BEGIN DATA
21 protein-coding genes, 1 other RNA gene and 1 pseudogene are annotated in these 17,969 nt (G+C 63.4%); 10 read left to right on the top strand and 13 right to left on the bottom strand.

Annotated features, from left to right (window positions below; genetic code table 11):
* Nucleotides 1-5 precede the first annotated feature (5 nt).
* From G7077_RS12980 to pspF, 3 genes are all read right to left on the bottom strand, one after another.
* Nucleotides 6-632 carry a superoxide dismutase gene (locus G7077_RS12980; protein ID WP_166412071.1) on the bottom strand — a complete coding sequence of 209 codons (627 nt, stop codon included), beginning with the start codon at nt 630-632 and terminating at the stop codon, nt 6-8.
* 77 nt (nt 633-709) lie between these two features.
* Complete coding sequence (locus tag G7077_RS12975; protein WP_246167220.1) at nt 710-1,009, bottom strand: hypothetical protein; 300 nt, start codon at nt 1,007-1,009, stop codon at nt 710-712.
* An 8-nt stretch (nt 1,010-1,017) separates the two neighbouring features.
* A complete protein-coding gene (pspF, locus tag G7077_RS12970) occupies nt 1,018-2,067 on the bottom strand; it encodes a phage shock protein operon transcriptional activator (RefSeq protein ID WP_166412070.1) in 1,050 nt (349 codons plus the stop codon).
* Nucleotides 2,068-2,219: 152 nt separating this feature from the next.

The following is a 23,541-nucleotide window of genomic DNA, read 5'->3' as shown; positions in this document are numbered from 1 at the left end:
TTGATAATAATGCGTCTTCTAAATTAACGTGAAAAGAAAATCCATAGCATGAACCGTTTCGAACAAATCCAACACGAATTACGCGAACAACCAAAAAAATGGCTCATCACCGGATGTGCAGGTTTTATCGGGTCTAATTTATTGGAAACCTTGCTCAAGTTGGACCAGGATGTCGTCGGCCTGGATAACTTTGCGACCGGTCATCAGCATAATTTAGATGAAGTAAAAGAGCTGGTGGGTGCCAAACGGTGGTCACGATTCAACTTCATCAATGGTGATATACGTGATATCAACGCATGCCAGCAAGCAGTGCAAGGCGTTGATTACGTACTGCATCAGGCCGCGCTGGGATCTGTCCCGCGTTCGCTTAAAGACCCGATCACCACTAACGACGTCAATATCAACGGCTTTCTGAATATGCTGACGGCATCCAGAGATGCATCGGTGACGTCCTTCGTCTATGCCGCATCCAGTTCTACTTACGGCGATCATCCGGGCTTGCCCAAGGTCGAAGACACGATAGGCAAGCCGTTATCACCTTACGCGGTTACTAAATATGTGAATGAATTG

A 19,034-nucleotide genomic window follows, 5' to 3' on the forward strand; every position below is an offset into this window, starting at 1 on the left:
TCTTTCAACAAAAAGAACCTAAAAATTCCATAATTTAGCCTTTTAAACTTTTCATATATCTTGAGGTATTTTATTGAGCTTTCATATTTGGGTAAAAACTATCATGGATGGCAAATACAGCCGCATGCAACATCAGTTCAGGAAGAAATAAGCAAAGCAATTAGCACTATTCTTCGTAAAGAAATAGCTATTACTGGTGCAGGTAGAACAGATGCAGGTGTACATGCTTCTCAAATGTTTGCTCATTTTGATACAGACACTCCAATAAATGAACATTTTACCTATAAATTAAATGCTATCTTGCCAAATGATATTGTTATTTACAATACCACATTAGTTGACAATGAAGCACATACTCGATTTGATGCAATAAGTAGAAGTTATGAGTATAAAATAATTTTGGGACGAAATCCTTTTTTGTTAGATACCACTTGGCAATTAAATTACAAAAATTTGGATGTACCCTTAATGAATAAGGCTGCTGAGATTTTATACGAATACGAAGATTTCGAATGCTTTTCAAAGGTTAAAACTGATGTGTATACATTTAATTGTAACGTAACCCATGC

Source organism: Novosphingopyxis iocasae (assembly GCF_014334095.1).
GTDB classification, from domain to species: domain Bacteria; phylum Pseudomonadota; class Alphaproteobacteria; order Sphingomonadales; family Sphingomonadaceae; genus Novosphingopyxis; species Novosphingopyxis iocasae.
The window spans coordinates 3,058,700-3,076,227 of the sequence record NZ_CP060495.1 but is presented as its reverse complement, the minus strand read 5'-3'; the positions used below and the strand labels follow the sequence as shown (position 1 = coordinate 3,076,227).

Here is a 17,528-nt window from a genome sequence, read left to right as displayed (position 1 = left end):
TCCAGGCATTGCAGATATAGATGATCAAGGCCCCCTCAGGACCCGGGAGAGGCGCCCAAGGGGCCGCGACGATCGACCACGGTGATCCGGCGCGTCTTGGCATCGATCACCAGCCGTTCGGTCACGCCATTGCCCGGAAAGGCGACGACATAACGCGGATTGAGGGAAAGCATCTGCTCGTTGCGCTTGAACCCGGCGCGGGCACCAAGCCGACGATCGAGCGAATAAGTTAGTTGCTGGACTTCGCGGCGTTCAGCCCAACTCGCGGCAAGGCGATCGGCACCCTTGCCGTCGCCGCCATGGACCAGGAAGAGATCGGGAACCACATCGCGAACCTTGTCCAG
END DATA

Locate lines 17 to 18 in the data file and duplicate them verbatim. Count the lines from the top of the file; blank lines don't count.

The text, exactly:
The window spans coordinates 3,058,700-3,076,227 of the sequence record NZ_CP060495.1 but is presented as its reverse complement, the minus strand read 5'-3'; the positions used below and the strand labels follow the sequence as shown (position 1 = coordinate 3,076,227).

Here is a 17,528-nt window from a genome sequence, read left to right as displayed (position 1 = left end):